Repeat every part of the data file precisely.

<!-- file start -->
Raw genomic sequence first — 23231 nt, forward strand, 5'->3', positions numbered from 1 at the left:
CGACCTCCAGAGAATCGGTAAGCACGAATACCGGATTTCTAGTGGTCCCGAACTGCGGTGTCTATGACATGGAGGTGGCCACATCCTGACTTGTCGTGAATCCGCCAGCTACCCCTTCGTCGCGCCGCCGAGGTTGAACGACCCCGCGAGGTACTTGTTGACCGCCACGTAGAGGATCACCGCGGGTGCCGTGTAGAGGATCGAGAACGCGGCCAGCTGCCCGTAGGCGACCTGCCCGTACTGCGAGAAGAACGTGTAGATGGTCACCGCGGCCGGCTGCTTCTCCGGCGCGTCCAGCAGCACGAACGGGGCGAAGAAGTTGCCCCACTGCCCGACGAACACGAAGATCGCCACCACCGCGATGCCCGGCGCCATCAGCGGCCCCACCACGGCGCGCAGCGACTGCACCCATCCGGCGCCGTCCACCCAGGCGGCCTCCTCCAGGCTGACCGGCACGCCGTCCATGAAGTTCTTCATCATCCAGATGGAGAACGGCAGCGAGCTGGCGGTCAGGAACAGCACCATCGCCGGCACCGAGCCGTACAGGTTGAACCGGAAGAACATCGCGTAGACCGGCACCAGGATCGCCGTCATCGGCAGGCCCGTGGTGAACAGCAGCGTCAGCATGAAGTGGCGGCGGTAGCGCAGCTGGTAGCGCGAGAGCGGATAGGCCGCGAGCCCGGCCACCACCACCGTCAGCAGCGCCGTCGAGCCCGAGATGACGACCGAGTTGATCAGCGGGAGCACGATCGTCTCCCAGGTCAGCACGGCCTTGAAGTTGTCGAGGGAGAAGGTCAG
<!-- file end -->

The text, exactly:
Raw genomic sequence first — 23231 nt, forward strand, 5'->3', positions numbered from 1 at the left:
CGACCTCCAGAGAATCGGTAAGCACGAATACCGGATTTCTAGTGGTCCCGAACTGCGGTGTCTATGACATGGAGGTGGCCACATCCTGACTTGTCGTGAATCCGCCAGCTACCCCTTCGTCGCGCCGCCGAGGTTGAACGACCCCGCGAGGTACTTGTTGACCGCCACGTAGAGGATCACCGCGGGTGCCGTGTAGAGGATCGAGAACGCGGCCAGCTGCCCGTAGGCGACCTGCCCGTACTGCGAGAAGAACGTGTAGATGGTCACCGCGGCCGGCTGCTTCTCCGGCGCGTCCAGCAGCACGAACGGGGCGAAGAAGTTGCCCCACTGCCCGACGAACACGAAGATCGCCACCACCGCGATGCCCGGCGCCATCAGCGGCCCCACCACGGCGCGCAGCGACTGCACCCATCCGGCGCCGTCCACCCAGGCGGCCTCCTCCAGGCTGACCGGCACGCCGTCCATGAAGTTCTTCATCATCCAGATGGAGAACGGCAGCGAGCTGGCGGTCAGGAACAGCACCATCGCCGGCACCGAGCCGTACAGGTTGAACCGGAAGAACATCGCGTAGACCGGCACCAGGATCGCCGTCATCGGCAGGCCCGTGGTGAACAGCAGCGTCAGCATGAAGTGGCGGCGGTAGCGCAGCTGGTAGCGCGAGAGCGGATAGGCCGCGAGCCCGGCCACCACCACCGTCAGCAGCGCCGTCGAGCCCGAGATGACGACCGAGTTGATCAGCGGGAGCACGATCGTCTCCCAGGTCAGCACGGCCTTGAAGTTGTCGAGGGAGAAGGTCAG